Book Worm: I'm protective of this 'half formed thing'
Having failed to win this year's Man Booker Prize, Colm Toibin's The Testament of Mary now has a chance of securing next year's Impac award, in which case he'd be the first person to be granted this prize twice – The Master having triumphed in 2006.
That would be a distinction for the Wexford-born author, but even more impressive was Eimear McBride's winning of the inaugural Goldsmith's prize in London with her debut novel, A Girl Is a Half-Formed Thing. This was published earlier this year by the little Norwich-based Galley Beggar imprint after mainstream publishers had spent almost a decade turning it down – the Liverpool-born, Irish-reared McBride, who's now 36, was only 27 when the rejection letters began.
I confess to feeling a bit proprietorial about this bravely experimental and unsettling book. Months before anyone else in Ireland wrote about it, I read it online (the printed version hadn't yet made its way to these shores) and reviewed it in these pages, deeming it an astonishingly original novel written with terrifying conviction. The Times Literary Supplement and the London Review of Books thought so, too.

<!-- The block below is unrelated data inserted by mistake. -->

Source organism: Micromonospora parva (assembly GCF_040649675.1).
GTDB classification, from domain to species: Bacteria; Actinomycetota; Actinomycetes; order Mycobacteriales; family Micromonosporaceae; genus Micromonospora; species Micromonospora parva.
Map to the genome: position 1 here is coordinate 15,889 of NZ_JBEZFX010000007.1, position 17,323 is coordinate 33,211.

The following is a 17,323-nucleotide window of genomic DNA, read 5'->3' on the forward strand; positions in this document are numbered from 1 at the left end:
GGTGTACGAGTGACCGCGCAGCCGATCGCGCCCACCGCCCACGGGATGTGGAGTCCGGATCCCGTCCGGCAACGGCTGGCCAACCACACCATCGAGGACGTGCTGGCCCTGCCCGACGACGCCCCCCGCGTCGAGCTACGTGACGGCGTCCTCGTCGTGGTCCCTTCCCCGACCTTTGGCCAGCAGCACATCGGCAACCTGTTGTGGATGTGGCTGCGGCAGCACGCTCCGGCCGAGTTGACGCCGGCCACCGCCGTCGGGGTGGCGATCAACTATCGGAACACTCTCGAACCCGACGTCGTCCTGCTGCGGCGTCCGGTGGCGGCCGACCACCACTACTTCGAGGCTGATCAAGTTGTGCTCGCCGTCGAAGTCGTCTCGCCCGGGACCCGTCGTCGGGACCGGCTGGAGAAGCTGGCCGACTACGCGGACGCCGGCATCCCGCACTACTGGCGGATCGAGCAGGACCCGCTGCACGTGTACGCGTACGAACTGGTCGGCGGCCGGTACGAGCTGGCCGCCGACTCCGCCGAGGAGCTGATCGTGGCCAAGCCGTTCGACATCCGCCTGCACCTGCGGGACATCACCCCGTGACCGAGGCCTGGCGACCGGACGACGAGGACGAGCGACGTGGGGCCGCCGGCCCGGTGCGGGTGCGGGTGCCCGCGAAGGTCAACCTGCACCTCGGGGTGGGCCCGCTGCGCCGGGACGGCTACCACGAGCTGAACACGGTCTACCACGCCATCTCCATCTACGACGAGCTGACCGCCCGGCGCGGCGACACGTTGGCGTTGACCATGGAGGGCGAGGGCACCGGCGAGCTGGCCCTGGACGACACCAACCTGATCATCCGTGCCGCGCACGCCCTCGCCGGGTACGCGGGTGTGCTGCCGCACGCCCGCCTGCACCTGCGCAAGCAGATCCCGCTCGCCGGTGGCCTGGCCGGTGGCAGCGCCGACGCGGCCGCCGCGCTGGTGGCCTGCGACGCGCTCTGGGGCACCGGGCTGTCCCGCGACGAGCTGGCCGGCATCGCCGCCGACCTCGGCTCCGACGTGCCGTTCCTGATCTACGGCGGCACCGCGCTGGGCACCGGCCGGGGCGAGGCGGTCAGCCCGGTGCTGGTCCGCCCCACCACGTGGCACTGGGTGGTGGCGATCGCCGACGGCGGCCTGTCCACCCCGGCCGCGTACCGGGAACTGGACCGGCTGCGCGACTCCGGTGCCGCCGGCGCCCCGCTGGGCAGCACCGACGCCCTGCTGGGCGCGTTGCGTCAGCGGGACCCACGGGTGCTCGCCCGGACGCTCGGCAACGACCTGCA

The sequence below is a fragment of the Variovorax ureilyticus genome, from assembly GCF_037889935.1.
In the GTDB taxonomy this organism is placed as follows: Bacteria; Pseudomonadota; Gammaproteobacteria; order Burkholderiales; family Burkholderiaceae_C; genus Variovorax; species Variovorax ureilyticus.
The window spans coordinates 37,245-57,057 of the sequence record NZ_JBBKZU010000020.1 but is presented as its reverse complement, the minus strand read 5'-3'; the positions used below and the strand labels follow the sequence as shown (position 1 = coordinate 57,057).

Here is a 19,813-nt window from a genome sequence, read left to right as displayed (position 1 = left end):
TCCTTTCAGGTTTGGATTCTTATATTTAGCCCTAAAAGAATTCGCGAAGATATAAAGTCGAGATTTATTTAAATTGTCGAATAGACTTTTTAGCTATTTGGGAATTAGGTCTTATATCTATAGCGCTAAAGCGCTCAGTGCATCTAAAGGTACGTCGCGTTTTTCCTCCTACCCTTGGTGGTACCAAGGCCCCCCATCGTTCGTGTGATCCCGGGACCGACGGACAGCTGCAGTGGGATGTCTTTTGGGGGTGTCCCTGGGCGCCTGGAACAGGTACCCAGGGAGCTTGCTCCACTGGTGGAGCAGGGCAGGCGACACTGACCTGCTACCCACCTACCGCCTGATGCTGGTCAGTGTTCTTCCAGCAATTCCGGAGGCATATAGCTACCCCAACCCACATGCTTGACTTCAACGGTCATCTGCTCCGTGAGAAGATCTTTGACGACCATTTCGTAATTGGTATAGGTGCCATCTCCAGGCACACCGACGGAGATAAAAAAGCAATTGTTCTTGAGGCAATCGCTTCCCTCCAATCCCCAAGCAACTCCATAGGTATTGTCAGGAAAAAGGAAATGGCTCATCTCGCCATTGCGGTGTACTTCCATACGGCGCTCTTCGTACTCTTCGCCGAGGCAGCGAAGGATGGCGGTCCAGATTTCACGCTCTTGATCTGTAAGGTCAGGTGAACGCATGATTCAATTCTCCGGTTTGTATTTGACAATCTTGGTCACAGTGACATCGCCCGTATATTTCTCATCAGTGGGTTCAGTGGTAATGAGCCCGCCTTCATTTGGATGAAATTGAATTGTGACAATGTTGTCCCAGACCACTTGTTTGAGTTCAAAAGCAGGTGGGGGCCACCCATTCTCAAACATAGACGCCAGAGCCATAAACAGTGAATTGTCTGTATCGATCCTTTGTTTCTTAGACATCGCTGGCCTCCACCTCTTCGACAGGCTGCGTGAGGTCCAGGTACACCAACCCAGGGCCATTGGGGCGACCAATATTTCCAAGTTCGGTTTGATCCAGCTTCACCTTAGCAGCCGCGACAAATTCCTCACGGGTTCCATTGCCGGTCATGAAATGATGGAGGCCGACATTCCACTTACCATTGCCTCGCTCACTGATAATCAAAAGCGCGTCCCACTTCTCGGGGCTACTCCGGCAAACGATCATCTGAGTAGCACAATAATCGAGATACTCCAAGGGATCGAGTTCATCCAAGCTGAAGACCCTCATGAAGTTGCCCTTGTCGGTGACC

Meanwhile, Dublin City Council, the creator and organiser of the Impac award, has decided to hold on to the prize's name despite the fact that Impac itself ("global leader in productivity improvement") has withdrawn its sponsorship.
I suppose there are identification reasons for the council's decision, but I honestly don't see why Impac should continue to get publicity for an award from which it has walked away.
But there's no denying the prize's financial clout – €100,000 to the winner, which has always seemed somewhat excessive, even though one lucky author among the 129 who've been longlisted will welcome its contribution to his or her bank balance. Perhaps it will be the turn of Donal Ryan, whose superb The Spinning Heart was also longlisted for the Man Booker.
As with Eimear McBride, Ryan's book had been constantly turned down until Lilliput finally gave it the go-ahead. What is it with publishers these days? Too busy on the lookout for the next Cecelia Ahern, I suppose.